In a (large) video meeting at virtual FOSDEM, someone joked that maybe this will finally be the “year of the Linux desktop”. One of the oldest jokes in the community. Everyone sniggered. But the joke’s on them: it already happened, like a thief in the night.
While we were all waiting for the open source community to topple Microsoft’s desktop monopoly by replacing the locally-installed operating system, we missed the real revolution. Sure, there’s still plenty of money in both operating systems and in desktop apps. Microsoft (and indeed Apple) will be milking that legacy monopoly for a good while even if they have started hollowing out themselves — on Linux. It’s certainly been the target of competitive attention from open source software from the beginning; indeed, the open source productivity suite family now epitomised by LibreOffice has over its long history done an effective job in opening up that part of Microsoft’s monopoly (even if mostly by triggering the creation of ODF).
All open source licenses are permissive. They give you permission in advance to use the software for any purpose, to improve the software any way you wish and to share the software with whoever you want. They are the opposite of proprietary licenses, which place restrictions on each of these freedoms. Any license with restrictions would not be considered OSD compliant.
All open source licenses include conditions. Some relate to attribution. Some relate to reciprocal licensing. None of them restrict how you can use, improve and share the software, although you must comply with the conditions in order to do so. Some people consider some conditions so onerous they rise to the level of restrictions, but the consensus of the community has been they are wrong.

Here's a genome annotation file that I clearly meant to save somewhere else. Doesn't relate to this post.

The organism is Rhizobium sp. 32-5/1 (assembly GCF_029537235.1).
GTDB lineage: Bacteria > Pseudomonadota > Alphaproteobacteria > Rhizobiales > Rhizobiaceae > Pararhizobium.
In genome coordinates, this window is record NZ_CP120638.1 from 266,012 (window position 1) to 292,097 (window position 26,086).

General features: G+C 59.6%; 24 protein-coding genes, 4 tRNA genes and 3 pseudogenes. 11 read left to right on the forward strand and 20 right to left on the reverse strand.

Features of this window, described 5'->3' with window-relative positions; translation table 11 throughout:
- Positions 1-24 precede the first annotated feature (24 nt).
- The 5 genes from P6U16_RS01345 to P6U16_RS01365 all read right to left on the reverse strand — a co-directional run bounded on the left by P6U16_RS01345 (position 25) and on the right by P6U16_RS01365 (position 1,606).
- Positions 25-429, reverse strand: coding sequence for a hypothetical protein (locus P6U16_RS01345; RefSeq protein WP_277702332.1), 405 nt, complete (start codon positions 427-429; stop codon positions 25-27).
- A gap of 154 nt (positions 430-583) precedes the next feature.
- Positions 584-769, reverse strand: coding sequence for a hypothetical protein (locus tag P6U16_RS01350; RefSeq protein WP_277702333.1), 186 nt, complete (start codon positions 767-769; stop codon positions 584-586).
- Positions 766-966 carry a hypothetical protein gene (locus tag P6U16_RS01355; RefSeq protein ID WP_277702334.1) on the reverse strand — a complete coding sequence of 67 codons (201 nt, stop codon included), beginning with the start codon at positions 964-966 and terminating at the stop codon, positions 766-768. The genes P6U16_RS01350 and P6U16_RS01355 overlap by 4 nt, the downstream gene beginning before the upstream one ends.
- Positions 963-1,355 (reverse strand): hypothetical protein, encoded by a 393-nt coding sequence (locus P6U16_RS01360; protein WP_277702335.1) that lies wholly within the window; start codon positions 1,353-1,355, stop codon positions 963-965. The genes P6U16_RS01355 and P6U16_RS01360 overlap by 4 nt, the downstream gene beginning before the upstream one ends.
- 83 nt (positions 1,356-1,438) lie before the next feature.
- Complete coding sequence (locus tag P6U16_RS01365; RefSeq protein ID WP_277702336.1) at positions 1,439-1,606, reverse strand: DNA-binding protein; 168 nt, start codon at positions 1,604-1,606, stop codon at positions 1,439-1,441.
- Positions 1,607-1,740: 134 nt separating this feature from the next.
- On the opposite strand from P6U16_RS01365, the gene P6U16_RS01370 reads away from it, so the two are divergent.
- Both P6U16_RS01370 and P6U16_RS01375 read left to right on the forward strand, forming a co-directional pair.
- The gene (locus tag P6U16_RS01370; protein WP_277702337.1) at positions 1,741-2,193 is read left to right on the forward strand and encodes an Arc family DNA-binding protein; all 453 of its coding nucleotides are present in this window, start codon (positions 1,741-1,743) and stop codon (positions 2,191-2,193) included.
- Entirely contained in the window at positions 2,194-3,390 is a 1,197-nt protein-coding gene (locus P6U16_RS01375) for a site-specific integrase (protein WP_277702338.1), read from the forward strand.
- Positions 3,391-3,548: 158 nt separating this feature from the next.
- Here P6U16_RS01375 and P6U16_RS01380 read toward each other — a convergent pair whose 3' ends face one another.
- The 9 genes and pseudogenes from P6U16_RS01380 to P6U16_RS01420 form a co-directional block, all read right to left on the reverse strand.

Today’s licensing games are thus mainly about testing where the accumulated burden of conditions is effectively a restriction – “constructive restriction”. There’s certainly a line where that would become true – for example, where the conditions associated with deploying the software as a cloud service are so hard to comply with that the software is effectively unusable in that field of use.
The OSD doesn’t include much to help with this so it’s contentious every time and sometimes leads to sophistry. This is probably the area where the Open Source Initiative needs to do the most work to modernise the license approval process.
Since the news of Citrix’s recent shake up around its CloudStack business, some have been inclined to predict a host of negative consequences for the Apache project moving into the future. At the other end of the spectrum, Giles Sirett a PMC member in the Apache CloudStack project, claims “they [Citrix] have no ‘role.’ CloudStack is driven mainly by its users.”
To see a change in focus at Citrix as an ending point for CloudStack is to disregard the fact that CloudStack is a user-driven community which brilliantly models what Apache does best: providing a neutral space where many users of a code base can come together to quietly and effectively collaborate. Simply donating the original code to open source, doesn’t mean that Citrix has control over the project as it is today. With it’s impressive user list, CloudStack will continue to thrive whatever Citrix’s involvement.